Sharm El-Sheikh (Egypt): COP27’s second thematic day focused on the importance of scientific developments and research to solve the catastrophic long-term problems that the world is facing as a result of climate change.
The various sessions concluded that scientists need to do more to make their data available and understandable to help policymakers fight climate change.
Science Day comprised of panel discussions and events to bring forward the outcomes of the reports and their recommendations, and further enhance engagement of the climate community, practitioners and different stakeholders to discuss and engage on the linkages and findings related to climate change.
Commenting on Science Day, COP27 President Sameh Shoukry said, “Science plays a key role in informing the climate process, providing critical evidence and numbers to build the case for action and the urgency of implementation. We hope that all the participants in our thematic day on science leave with a stronger desire for finding science-based solutions and plan for implementation that leaves no one behind.”
Shoukry also added: “While we cannot turn back time on melting glaciers and reverse global emissions, we can stop backsliding on our commitments and slow down, even stop some of the impact of climate change by drawing upon science to find solutions.”
The opening of Science Day kicked-off with a session, “IPCC 6th Assessment Report: How to Accelerate Global Climate Action,” during which the panel reiterated the message that humans have changed climate.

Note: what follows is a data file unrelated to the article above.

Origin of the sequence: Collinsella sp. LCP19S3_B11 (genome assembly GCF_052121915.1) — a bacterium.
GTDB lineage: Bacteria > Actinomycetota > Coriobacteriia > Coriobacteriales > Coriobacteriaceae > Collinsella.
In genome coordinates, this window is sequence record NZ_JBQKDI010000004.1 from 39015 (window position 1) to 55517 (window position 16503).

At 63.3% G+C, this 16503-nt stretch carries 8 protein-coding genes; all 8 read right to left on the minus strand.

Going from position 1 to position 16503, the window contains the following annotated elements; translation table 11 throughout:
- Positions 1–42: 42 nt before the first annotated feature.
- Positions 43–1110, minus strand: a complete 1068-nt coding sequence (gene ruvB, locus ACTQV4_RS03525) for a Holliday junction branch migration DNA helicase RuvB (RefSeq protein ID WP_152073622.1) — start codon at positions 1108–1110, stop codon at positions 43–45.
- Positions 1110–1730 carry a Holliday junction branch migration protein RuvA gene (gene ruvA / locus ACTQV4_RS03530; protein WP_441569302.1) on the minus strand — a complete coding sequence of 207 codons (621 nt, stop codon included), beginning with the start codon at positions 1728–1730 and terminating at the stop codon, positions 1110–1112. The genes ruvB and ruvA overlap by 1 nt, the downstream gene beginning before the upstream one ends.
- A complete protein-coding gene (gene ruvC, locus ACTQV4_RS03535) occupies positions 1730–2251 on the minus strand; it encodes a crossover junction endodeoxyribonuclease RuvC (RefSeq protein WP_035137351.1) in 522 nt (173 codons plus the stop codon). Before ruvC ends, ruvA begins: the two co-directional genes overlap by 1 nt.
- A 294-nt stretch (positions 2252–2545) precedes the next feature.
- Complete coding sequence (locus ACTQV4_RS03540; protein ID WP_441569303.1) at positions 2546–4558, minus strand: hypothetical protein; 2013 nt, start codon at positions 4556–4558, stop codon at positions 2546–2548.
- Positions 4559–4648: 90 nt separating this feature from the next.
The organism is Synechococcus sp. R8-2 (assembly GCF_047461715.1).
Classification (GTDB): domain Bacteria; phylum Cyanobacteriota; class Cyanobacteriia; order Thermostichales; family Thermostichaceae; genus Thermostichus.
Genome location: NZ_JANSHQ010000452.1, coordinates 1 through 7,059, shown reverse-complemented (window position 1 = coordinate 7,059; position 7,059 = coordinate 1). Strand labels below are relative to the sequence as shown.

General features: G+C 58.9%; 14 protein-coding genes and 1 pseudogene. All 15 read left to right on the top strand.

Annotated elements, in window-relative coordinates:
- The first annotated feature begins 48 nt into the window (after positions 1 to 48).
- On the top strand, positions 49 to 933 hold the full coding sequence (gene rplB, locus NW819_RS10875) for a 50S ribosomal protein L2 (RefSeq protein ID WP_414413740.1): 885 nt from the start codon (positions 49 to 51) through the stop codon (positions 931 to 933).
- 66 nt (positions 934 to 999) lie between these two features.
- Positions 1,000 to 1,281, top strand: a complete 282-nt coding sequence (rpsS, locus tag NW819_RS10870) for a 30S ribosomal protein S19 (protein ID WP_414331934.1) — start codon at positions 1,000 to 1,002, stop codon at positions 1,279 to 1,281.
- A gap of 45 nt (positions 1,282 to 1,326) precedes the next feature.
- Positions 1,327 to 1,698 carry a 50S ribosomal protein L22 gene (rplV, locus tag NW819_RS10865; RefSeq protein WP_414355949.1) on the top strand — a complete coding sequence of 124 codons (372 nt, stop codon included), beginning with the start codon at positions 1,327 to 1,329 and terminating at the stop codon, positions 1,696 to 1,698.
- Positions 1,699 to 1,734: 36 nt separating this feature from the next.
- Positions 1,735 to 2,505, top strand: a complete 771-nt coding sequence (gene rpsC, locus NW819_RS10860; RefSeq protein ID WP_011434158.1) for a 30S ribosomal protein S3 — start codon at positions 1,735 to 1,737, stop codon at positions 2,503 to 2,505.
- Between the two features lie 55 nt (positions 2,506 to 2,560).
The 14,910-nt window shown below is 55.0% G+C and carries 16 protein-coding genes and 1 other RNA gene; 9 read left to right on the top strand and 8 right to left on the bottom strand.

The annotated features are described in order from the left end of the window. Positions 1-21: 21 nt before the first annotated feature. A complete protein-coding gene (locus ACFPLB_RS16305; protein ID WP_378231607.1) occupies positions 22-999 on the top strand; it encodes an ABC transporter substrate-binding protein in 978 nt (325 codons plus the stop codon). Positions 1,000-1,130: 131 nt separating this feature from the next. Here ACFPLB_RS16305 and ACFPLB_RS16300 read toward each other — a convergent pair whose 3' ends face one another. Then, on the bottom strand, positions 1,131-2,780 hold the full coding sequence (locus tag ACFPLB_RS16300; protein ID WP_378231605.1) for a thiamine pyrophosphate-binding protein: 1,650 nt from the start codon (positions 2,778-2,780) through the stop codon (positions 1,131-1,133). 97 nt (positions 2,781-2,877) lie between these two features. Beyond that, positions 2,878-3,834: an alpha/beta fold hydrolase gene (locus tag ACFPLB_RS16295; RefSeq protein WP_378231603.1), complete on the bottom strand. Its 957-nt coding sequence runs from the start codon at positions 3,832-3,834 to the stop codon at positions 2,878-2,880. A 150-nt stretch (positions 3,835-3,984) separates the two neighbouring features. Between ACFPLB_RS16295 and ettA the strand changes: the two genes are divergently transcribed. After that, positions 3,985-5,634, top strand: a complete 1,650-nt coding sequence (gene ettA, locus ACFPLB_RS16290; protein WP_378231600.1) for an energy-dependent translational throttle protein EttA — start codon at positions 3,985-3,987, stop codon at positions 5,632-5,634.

Featuring Egyptian Minister of Environment Yasmine Fouad, Egyptian Minister of Higher Education Mohamed Ayman Ashour and Intergovernmental Panel on Climate Change (IPCC) Chair, Hoesung Lee, the speakers referenced the warnings from the global scientific and academic community and the need for science-based information to support implementation.
As part of Science Day at COP27, Egypt launched its 1st Vulnerability Assessment Map, which was informed by data from the IPCC that gathered policymakers to support its commitment to planning that is informed by science and evidence.
Also launched at Science Day was the One Health Initiative at the session, “Health and Climate Change: One Health for All: One Vision and One Response”. The session, led by Khaled Abdel-Ghaffar, Egypt’s Minister of Health and Population, along with WHO, UNDP and FAO, laid out ambition to improve the health of all — human and animal — in the face of the impact of climate change.
One Health builds on the learnings, and costs of, Covid-19 where lower- and middle-income countries received the brunt of the disease burden.
Egypt’s One Health Action Plan will provide better mitigation to confront this climate change health crisis.